Constitutional Responsibilities

The Twelve Points are a statement of conservative principles, objectives, philosophy, and additional guiding considerations, composed by Karl Born, a young Indianapolis writer and attorney, beginning in early 2008, completed on July 2, 2009.

The purpose of the Twelve Points is to serve as a delivery mechanism for distilled, concentrated conservative thinking, with the goal of returning clarity and completeness to popular conservatism, and spreading knowledge of the true principles of conservatism throughout the conservative community.

The idea for the Twelve Points, along with much of the content of the document itself, came from the "Seven Points," which was created by a group of conservative college students in 2003 at Indiana University: Grand Old Cause.

Even in light of the 2010 election results, the conservative movement has become confused and aimless. Certain essential conservative principles and considerations have faded from memory and lost their influence. The Twelve Points will help to solve this problem by reminding us of conservative thinking that we may not have considered recently, and by making that thinking available to new, developing conservatives.

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Americans Still Have Responsibilities Under The Constitution

And now, I am about to post this as a comment under a different post on the Heritage Foundation's "The Foundry" blog:

I certainly agree that the Constitution is an amazing document, and I agree that it is our guide and the Supreme Law of the Land, but I do not agree with the comments (or the widely-circulated blog post by Michelle Malkin, last week) that the Constitution is the only guide that we need.  The Constitution ought to be followed inviolably, but even if it were, it would still leave a significant role for the Mount Vernon Statement (and the Twelve Points, too, I would obviously say).

We are in our current situation, in America, for a couple of reasons: First, the Constitution's language is very clear, for the most part, but not even the Constitution is so clear that the people who violate it cannot pretend that they are following it.  This is a weakness in language (and in people), not in the Constitution itself.  No wording could have been precise enough to prevent this.  To restore the Constitution and the rule of law, though, it is a problem that needs to be solved -- it is what the textualism/original intent v. "living document" issue is all about.  As a practical matter, it will require some sort of communication (such as the Mount Vernon Statement), or many communications, to get us back into compliance with the Constitution.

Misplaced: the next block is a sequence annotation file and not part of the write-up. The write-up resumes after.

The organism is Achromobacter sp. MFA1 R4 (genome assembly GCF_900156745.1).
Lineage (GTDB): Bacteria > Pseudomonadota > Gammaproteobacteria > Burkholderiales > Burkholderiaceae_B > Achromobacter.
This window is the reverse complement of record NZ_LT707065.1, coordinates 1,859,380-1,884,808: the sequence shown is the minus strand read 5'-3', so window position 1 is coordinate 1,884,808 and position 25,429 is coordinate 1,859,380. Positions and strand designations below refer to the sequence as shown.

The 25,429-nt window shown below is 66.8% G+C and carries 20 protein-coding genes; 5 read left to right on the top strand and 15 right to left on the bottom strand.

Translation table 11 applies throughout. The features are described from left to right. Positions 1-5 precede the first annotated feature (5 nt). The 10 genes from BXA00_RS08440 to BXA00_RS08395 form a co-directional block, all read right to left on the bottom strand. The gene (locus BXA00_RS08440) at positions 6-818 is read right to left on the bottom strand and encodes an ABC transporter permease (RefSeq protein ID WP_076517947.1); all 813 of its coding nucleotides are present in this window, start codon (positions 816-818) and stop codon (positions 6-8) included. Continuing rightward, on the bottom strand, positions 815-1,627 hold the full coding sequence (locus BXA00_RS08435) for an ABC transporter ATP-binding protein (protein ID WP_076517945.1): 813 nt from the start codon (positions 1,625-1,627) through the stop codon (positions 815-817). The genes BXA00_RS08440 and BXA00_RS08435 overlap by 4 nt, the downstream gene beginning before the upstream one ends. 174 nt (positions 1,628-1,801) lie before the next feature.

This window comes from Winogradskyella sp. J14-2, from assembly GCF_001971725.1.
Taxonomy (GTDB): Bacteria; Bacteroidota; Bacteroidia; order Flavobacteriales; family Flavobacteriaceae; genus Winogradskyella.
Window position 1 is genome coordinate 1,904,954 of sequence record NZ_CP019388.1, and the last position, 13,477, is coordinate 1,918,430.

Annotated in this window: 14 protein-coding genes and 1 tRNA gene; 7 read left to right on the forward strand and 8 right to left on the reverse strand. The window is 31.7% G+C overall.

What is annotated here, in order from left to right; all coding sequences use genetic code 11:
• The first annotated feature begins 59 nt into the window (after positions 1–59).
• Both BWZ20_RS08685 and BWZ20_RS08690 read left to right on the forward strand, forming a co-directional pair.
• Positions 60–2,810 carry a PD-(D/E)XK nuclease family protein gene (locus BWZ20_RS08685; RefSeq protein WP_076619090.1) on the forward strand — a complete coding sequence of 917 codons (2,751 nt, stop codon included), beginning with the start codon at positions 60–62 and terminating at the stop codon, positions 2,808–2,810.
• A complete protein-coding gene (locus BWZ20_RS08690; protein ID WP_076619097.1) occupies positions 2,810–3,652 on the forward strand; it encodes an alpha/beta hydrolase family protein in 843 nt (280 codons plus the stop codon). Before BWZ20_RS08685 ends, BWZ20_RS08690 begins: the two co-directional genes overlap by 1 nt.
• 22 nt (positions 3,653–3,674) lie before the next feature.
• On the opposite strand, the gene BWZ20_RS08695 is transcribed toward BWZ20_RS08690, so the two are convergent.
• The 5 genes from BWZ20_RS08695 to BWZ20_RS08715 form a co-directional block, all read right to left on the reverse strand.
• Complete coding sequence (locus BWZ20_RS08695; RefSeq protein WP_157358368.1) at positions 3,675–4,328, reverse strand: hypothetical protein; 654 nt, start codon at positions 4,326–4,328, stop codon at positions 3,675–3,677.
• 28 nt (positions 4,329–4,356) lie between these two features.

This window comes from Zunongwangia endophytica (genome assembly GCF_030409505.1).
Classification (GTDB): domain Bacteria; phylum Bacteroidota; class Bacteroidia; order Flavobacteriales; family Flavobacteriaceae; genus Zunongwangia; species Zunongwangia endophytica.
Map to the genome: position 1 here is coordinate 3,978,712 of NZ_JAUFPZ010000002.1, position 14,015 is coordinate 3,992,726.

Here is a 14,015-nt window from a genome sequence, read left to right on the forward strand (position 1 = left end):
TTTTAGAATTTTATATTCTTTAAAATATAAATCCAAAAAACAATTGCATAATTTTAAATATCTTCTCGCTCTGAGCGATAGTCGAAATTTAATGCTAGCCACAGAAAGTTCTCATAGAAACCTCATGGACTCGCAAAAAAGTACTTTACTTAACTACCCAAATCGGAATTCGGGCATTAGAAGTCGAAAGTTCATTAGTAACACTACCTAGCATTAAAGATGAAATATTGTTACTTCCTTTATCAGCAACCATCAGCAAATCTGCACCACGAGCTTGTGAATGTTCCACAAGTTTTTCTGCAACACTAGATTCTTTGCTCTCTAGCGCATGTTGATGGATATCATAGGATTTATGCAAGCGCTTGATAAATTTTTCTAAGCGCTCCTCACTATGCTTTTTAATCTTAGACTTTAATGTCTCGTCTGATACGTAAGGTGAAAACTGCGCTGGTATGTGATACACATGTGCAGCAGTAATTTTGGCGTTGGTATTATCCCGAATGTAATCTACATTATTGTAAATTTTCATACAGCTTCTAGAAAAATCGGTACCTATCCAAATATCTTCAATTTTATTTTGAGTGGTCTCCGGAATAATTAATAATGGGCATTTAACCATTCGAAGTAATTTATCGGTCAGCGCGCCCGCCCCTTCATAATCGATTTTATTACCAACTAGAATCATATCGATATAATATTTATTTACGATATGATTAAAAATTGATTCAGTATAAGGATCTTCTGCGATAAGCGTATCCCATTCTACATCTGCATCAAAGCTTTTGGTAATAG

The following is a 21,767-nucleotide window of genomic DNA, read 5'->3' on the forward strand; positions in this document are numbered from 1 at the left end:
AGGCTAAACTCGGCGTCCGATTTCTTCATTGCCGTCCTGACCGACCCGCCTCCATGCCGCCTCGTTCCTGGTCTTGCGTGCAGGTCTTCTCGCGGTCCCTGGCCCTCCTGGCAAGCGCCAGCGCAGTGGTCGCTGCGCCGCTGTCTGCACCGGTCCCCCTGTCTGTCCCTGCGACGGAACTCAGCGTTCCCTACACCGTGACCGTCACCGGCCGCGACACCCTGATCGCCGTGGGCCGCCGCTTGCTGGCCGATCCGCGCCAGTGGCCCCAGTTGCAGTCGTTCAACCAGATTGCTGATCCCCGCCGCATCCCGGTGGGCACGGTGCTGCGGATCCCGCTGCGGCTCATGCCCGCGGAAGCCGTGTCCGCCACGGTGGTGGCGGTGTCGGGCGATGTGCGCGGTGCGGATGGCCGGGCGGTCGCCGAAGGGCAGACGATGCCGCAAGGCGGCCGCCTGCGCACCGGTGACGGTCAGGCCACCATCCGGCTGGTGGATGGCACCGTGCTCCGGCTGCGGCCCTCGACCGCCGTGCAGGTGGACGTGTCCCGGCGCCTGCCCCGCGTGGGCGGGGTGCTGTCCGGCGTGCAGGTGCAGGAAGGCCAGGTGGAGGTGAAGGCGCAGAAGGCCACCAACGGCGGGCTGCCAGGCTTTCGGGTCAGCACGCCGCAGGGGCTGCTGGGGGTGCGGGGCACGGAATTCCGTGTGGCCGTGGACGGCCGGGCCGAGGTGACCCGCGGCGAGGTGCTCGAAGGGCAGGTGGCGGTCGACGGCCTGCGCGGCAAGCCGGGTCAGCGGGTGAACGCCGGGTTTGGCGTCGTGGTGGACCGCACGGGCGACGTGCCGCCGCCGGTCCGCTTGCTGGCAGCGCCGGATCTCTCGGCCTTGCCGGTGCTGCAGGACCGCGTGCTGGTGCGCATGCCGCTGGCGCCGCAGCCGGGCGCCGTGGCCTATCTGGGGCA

Second, as the Founders themselves recognized, not even the Constitution can hold back tyrants (or other evils) if too many of us want one or will not properly guard against one, and if too many of us are irresponsible in our own lives, no constitution could take us and shape us into a "great society."  We have the greatest Constitution, but it has not done all of our work for us.

The Constitution leaves us responsibilities that could never be fully defined by law.  It is our responsibility to see to it that the Constitution is interpreted honestly and applied faithfully, and it is, of course, our responsibility to live our own lives well.  To accomplish all of this, we will need to communicate with each other, sometimes through a Sharon Statement or a Mount Vernon Statement (or the Twelve Points).  If we want to live under the Constitution, we need to help enough of our fellow Americans to get this right!